Raitt now had newfound sobriety, but she still was in financial trouble. She and Paisley Park Records could not come to an agreement. Raitt was also concerned that Paisley Park releases were distributed and partly promoted by Warner Bros. Records, the label that had dropped her from its roster. Negotiations with Paisley Park fell apart. Without enough money to afford a backing band, Raitt played a series of acoustic gigs to simply keep afloat. It was during this period that Raitt met musician Don Was of the band Was (Not Was). They had earlier collaborated on a children's album in 1988. Despite the simplistic material Raitt recorded for the album, she very much enjoyed working with Was, and wanted to work with him again. The search for a new record contract proved difficult, however, as many labels felt Raitt was not commercially viable. Raitt's co-manager Danny Golberg said at least fourteen executives passed on her before Tim Devine of Capitol Records took an interest. In 1988, Capitol signed Raitt to the label with an advance of $150,000, with Raitt requesting that Don Was produce the album.
Music and lyrics
Nick of Time features a smooth and understated rock sound. Stephen Thomas Erlewine of AllMusic wrote: "[Raitt] never rocks too hard, but there is grit to her singing and playing, even when the surfaces are clean and inviting." There are many genres explored in Nick of Time, including blues rock, country, R&B, and pop. When Was was announced as the producer, some listeners wondered if he would instill a funk rock sound into the album, given his reputation with Was (Not Was). Was decided to instead maintain the laid-back blues sound Raitt had developed earlier in her career. According to Raitt: "There's less production, less slickness. Basically, it's a return to my roots."
Before Raitt signed with Capitol Records, she and Was had recorded some early demos at Was's home studio. These early demos focused on music that was stripped down, similar to Raitt's acoustic gigs. Was wanted to showcase her musical talents by choosing songs that worked without a backing band. These demos were then properly recorded over the course of a week at Ocean Way Recording in Los Angeles on preparation for the album's release. Because they had already worked on the songs, recording sessions were fairly quick. About two tracks were recorded a day. Engineer Ed Cherney noted how most of the music was recorded live in studio as opposed to recording each instrument individually. This was because Raitt was comfortable jamming with other musicians.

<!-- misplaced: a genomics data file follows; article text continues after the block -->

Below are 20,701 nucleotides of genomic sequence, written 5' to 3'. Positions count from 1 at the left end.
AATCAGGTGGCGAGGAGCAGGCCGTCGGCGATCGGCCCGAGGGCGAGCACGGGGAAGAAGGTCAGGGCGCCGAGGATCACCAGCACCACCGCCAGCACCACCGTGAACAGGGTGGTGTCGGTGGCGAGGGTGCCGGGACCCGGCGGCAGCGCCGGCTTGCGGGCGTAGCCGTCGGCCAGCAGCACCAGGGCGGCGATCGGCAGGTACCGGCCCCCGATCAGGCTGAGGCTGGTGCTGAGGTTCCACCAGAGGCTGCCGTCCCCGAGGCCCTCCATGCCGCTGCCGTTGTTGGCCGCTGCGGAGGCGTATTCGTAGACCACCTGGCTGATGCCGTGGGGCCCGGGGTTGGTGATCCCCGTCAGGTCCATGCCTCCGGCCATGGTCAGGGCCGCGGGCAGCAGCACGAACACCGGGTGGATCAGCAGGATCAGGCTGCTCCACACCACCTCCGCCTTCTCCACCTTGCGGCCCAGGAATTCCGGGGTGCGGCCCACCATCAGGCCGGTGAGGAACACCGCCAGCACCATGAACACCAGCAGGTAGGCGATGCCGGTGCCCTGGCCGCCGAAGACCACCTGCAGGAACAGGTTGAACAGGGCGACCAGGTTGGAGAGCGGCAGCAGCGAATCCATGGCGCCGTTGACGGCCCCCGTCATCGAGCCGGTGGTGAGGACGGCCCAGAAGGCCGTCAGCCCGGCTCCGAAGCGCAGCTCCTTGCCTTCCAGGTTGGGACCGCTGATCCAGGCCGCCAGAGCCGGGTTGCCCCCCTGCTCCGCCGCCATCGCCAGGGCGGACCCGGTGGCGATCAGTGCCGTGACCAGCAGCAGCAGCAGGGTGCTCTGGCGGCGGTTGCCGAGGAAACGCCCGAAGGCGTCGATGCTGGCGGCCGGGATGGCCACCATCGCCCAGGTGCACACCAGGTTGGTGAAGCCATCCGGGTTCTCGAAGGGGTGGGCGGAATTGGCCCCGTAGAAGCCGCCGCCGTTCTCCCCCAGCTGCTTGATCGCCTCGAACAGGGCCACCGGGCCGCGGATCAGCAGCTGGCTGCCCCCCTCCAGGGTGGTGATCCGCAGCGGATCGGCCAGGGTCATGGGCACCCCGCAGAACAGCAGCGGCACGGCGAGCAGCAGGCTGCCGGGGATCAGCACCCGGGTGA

Many of the songs deal with personal issues Raitt was struggling with at the time. For example, Raitt was almost forty years old when Nick of Time was released, and the album's title track is about coming to terms with middle age. According to biographer Mark Bego, Raitt sought to make an album for the baby boomer generation. "Unlike her past releases, there were no 'you've done me wrong' songs or tearful laments about love lost. The songs were much more personal" said Bego. Raitt wrote two original songs for the album, and nine cover songs conveyed the overarching themes of adulthood and wisdom.